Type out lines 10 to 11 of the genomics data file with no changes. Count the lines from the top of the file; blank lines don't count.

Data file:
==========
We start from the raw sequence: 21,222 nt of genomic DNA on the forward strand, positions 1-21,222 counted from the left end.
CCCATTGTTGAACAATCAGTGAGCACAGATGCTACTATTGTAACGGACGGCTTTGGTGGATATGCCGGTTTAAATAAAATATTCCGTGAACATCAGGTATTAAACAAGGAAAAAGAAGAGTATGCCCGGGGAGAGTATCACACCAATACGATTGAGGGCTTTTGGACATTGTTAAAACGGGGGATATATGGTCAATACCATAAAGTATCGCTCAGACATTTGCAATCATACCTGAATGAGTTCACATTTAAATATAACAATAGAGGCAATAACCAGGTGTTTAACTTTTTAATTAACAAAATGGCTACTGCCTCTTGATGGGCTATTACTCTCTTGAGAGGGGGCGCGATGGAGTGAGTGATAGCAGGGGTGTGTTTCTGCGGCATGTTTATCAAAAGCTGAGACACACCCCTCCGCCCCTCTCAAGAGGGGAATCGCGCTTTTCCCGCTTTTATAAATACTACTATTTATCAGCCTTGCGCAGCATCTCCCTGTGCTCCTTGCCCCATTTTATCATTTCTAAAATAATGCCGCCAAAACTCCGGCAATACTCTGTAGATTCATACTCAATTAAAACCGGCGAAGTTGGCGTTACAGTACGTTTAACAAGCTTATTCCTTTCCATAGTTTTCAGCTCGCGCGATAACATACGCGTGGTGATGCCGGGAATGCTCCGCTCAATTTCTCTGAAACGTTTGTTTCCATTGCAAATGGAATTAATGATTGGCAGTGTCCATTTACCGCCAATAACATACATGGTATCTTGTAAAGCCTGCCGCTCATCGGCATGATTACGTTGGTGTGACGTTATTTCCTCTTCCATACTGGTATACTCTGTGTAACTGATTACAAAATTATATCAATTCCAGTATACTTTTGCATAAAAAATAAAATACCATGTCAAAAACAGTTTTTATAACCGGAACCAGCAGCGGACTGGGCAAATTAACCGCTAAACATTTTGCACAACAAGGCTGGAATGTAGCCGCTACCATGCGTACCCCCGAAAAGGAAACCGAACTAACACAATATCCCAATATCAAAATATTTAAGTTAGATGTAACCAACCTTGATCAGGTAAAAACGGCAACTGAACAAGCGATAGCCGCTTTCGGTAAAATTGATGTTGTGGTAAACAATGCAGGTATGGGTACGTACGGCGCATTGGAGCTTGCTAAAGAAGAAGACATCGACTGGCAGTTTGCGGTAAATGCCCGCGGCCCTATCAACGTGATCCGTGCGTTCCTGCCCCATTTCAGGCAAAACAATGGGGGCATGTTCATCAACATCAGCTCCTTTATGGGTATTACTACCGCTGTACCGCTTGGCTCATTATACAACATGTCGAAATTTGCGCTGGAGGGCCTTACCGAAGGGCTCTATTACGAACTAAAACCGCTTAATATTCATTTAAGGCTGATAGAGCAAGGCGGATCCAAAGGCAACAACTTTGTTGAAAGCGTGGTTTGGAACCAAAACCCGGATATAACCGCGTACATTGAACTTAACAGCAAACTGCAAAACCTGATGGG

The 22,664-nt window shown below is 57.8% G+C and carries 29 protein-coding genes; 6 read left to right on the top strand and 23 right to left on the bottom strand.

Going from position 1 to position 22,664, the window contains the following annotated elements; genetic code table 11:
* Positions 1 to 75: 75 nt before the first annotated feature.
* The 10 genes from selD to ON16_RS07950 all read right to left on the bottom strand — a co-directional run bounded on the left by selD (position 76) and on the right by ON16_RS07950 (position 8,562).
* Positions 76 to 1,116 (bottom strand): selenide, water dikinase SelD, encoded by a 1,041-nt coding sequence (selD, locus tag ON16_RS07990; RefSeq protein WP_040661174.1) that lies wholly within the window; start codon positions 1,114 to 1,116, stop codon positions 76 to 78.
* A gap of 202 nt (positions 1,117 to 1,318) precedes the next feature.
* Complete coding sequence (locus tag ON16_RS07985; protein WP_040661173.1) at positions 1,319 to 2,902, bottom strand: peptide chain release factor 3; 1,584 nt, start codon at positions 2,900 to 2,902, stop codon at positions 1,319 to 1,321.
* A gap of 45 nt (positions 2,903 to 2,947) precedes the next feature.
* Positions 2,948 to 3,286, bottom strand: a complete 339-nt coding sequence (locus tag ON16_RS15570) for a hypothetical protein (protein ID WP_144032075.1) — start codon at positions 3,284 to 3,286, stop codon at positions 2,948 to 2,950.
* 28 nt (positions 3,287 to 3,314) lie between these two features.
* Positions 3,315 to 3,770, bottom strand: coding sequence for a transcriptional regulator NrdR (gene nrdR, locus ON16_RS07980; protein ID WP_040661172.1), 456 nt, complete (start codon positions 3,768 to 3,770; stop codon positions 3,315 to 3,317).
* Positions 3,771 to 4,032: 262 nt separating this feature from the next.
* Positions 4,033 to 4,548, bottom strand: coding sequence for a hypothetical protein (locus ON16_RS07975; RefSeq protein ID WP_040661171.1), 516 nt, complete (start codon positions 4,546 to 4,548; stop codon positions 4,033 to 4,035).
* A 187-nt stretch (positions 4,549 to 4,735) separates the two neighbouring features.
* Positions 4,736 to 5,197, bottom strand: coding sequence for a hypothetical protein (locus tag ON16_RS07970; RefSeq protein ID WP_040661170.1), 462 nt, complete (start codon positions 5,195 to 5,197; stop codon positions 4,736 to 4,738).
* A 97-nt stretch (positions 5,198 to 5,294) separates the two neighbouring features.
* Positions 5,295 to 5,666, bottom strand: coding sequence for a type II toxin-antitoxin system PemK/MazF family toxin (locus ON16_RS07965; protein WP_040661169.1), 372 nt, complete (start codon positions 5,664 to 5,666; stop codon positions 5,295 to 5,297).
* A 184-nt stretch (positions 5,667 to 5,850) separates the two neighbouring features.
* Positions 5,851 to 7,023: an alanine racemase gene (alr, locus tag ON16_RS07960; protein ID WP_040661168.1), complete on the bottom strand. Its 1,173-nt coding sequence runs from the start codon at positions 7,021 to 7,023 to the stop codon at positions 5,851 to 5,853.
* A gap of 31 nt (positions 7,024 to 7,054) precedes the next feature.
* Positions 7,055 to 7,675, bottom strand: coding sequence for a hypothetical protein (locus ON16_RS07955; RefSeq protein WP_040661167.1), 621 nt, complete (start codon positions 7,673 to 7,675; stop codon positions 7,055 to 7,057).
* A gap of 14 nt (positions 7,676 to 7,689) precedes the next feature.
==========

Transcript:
* A gap of 45 nt (positions 2,903 to 2,947) precedes the next feature.
* Positions 2,948 to 3,286, bottom strand: a complete 339-nt coding sequence (locus tag ON16_RS15570) for a hypothetical protein (protein ID WP_144032075.1) — start codon at positions 3,284 to 3,286, stop codon at positions 2,948 to 2,950.